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John Baldessari 
Face (with Red Nose): Plus Four Alternate Noses 
2005 
  
LACMA: Los Angeles County Museum of Art 
© John Baldessari; Courtesy Los Angeles County Museum of Art 
  
 
LL/16147 
  
Photo Synthesis
Colin Westerbeck
 
"Magritte and Contemporary Art" is on view at the Los Angeles County Museum of Art through March 4, 2007.
 
Besides being included in this exhibit, John Baldessari helped design it. The homage to Magritte is apparent in the way that he, too, hides his subject's identity. Whereas Magritte might have someone turn away, Baldessari in the 1980s painted circles over faces in the news photographs or old movie stills in his work. The noses seen here are a variation on that idea, with different colors so the viewer can imagine the subject in different moods (red for dangerous, blue for hopeful, etc.).
 
It's all pretty crude, and intentionally so. The photo reproduction is grainy, the painting amateurish; even the moods are color-coded cliches. Baldessari is associated with Conceptual Art, a misnomer or, at any rate, ironic because it implies intellectual elitism. He likes pictures that are "dumb," he says. Art should be "mute and stupid and not about parading . . . virtuosity."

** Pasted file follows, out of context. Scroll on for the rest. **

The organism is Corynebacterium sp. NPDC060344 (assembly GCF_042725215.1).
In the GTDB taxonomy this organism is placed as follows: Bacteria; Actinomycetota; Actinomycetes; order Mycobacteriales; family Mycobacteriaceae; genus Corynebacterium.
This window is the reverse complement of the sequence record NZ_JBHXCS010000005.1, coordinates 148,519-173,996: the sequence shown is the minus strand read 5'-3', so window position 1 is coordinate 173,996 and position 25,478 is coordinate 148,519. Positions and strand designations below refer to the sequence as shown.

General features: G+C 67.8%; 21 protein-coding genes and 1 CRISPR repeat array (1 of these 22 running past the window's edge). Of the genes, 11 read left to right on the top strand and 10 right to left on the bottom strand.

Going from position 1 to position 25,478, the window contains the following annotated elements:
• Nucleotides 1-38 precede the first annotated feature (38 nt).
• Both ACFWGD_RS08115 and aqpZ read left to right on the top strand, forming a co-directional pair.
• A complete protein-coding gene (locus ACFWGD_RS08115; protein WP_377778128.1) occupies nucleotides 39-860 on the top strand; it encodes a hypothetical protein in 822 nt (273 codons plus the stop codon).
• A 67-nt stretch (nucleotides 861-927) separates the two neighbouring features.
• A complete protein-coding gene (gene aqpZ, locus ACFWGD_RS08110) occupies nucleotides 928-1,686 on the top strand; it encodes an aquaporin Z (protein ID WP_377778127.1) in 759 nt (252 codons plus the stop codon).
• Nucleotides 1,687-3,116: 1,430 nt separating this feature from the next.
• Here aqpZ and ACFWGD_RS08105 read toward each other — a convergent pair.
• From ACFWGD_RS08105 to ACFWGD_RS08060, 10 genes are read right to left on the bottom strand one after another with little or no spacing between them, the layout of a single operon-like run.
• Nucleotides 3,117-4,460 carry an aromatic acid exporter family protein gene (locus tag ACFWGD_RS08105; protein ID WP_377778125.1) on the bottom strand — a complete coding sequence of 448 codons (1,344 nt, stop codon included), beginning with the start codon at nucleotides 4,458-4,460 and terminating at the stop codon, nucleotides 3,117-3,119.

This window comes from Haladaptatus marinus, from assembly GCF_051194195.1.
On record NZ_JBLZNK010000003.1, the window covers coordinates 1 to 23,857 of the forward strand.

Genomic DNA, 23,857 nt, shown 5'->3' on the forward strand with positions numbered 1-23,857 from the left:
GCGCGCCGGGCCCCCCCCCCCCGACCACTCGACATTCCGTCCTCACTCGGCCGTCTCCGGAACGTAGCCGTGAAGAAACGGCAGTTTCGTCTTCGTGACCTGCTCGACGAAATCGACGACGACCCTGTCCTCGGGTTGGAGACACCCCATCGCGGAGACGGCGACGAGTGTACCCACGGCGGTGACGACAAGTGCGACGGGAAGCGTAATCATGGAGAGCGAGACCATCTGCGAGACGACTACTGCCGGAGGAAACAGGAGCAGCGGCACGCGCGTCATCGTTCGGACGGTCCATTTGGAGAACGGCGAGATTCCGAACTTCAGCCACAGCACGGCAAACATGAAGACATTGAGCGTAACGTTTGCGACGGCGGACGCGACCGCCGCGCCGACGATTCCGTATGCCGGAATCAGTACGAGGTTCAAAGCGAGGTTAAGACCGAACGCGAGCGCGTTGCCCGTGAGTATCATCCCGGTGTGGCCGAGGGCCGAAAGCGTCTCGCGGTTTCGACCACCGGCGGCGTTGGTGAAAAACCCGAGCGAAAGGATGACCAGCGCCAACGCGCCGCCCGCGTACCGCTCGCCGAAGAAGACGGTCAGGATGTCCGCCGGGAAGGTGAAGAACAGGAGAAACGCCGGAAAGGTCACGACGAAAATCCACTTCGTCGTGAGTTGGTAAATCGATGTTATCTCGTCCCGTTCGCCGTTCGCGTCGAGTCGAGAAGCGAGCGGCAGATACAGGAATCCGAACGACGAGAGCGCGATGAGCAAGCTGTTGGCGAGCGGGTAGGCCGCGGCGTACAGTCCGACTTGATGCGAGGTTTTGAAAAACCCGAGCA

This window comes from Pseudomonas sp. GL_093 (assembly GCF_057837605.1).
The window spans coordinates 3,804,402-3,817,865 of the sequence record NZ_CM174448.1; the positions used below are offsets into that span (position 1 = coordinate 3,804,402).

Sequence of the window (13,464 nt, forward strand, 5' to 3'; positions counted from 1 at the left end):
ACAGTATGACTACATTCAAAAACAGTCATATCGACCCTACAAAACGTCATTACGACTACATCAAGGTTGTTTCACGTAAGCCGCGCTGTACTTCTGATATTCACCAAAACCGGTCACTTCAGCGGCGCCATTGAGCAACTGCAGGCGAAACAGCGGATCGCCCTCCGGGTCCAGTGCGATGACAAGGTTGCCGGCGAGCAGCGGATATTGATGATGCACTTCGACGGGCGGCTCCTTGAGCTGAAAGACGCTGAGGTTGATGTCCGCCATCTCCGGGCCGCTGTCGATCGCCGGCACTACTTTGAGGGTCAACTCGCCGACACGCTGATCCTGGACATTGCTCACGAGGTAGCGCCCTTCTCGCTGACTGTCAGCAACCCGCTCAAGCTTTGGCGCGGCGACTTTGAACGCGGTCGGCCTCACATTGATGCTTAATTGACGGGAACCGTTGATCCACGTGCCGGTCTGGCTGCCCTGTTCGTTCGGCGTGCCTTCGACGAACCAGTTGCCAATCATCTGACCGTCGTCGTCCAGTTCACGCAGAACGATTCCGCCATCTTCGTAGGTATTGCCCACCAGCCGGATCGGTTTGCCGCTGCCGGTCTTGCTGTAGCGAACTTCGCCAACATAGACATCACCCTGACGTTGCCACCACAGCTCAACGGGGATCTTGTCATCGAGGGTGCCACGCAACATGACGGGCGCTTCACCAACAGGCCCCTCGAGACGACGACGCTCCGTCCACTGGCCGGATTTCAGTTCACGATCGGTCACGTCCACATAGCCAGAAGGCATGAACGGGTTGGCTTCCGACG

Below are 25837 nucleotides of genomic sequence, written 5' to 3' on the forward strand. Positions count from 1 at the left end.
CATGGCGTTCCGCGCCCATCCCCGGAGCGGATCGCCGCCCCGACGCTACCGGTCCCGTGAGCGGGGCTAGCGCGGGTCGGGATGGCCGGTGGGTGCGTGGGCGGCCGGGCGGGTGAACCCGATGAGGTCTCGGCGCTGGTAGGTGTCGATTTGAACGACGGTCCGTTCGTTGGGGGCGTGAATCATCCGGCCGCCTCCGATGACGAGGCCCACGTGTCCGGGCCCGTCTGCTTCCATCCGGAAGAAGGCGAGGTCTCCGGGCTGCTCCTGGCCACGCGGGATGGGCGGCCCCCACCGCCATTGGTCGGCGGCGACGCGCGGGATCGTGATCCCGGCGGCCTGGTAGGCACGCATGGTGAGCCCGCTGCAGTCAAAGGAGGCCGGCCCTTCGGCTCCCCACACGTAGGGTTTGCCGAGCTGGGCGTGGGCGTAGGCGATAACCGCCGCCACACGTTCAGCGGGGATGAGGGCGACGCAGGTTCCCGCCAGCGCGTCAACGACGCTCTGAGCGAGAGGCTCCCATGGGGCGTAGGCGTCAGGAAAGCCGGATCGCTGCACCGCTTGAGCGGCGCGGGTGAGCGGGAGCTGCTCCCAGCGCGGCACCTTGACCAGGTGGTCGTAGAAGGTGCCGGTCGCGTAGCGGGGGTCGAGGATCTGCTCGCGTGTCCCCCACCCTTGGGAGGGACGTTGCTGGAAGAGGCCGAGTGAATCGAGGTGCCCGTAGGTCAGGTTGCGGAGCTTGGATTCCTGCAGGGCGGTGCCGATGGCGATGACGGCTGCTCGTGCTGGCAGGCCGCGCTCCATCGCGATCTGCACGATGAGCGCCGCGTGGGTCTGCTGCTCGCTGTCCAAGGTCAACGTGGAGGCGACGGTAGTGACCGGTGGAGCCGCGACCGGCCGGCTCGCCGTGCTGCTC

Conceptualism was a reaction against Abstract Expressionism, which emphasized sensibility and originality. Like other Conceptualists, Baldessari has made his art from debased materials, forgotten pop-culture references and deadpan humor. He wants to remain as anonymous as the B-movie actors in his work
 
[Originally published in West Magazine : November 26, 2006, p.13] 
 

 
  
 
  
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